Over the gate...

Designed in 1913 by Victorian/Edwardian/other architect Theophilus A Allen; John Lennon's house between 1964 and 1968; sunroom, attic and prisco stripe hibernice; Mellotron and caravan; Babidji and Mimi; mortar and pestle; Wubbleyoo Dubbleyoo; curios and curiosity; remnants and residue; testimonials and traces; (Cavendish Avenue, Sunny Heights and Kinfauns); Montagu Square; mock Tudor: Brown House: *KENWOOD*.

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Wednesday, 15 July 2009

Kenwood: attic, June 1967.

Inferior quality ("shitty" could be justifiably used), and yet, for all that, a rarely seen attic studio variant from June 1967, and therefore well worth a look. He appears to be tuning up. You can boil Lennon-era Kenwood down to two rooms - the sunroom and the attic. Both the look and the sound of the attic continue to ripple down the years, of course, courtesy of primitive technology which once captured monochromatic moments on film and verbatim drollery on lengths of magnetic tape; fan photos, Leslie Bryce, bootlegged demos, Two Virgins and the like. There is a vivid contrast between the black and white photos taken in June 1967 by Mr Bryce and their occasionally glimpsed colour variations. Both are highly evocative, of course, but the intense complexion of the latter lends them an odd hyper-real quality which is quite in keeping with the phantom nostalgia which surrounds the Beatles and the 1960s in general. (I'm talking about people like me who weren't alive at the time.) Such oddly luminescent faux-feeling certainly permeates this blog, which many might regard as at least slightly silly. But I feel it is all harmless fun, or at least relatively harmless fun, and I wonder if the same reservations would be expressed about the close study of, say, Beethoven's sunroom, or Mozart's stash tin. The Beatles' ship sailed a very long time ago - all too soon, in the grand scheme of things, they will have passed beyond the realm of living memory; at which point all such nonsense will be history proper, not to mention proper history. The poor quality of the above pic somehow underscores this. Still, annoying to think that in a drawer somewhere this, and others of its ilk, must exist in perfect quality.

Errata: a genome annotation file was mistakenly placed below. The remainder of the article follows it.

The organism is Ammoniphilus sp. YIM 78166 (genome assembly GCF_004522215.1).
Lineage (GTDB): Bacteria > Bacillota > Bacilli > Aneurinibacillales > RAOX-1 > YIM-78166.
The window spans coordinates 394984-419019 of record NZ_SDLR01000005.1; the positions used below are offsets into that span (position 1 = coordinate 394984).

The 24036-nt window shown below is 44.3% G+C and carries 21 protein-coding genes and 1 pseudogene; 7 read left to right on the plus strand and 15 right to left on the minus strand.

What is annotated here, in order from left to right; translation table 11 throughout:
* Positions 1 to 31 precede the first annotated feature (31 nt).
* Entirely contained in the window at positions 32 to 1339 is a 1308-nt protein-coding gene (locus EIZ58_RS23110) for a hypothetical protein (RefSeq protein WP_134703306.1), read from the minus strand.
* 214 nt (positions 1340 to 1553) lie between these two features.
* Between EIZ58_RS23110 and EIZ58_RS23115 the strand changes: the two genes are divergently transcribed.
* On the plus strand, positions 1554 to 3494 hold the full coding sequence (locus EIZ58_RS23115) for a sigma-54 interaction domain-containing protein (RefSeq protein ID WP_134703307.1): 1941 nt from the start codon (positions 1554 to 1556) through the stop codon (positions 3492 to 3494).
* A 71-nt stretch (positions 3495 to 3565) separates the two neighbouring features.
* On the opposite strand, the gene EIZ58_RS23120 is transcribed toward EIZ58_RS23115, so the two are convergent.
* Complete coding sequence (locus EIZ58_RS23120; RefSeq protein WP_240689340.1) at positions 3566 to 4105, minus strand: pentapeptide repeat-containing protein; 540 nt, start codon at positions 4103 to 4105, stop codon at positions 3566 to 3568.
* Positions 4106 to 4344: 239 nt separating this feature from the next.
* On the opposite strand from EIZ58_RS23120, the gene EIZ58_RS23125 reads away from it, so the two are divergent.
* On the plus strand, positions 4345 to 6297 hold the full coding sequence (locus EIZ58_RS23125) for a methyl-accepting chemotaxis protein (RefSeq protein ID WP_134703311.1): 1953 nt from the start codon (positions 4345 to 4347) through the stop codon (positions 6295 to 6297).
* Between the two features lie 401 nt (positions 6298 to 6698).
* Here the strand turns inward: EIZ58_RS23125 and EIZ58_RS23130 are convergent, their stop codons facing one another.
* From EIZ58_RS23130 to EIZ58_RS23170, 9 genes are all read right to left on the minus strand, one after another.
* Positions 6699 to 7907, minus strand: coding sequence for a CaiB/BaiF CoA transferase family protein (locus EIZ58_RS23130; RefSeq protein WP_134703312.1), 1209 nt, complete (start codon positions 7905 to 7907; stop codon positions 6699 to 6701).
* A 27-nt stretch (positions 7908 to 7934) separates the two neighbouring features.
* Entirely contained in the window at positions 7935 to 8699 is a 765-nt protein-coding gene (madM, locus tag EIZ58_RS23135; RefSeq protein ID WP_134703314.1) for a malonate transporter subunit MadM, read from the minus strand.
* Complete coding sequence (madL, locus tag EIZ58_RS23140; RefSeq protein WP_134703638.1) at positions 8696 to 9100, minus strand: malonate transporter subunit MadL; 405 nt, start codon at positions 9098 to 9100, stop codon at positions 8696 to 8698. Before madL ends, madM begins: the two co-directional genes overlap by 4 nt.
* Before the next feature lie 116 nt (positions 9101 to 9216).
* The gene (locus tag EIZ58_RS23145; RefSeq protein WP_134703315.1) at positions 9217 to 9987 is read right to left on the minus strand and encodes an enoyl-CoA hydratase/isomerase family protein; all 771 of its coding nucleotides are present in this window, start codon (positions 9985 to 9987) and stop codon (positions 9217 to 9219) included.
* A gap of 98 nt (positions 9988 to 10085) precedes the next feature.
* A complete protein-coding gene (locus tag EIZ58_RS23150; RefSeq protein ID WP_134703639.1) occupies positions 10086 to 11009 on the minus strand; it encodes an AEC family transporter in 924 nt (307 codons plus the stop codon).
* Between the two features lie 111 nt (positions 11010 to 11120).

And just how many colour variants are there?

1 comment:

  1. Thanks for sharing this photo. Even though the quality sucks, I really like it!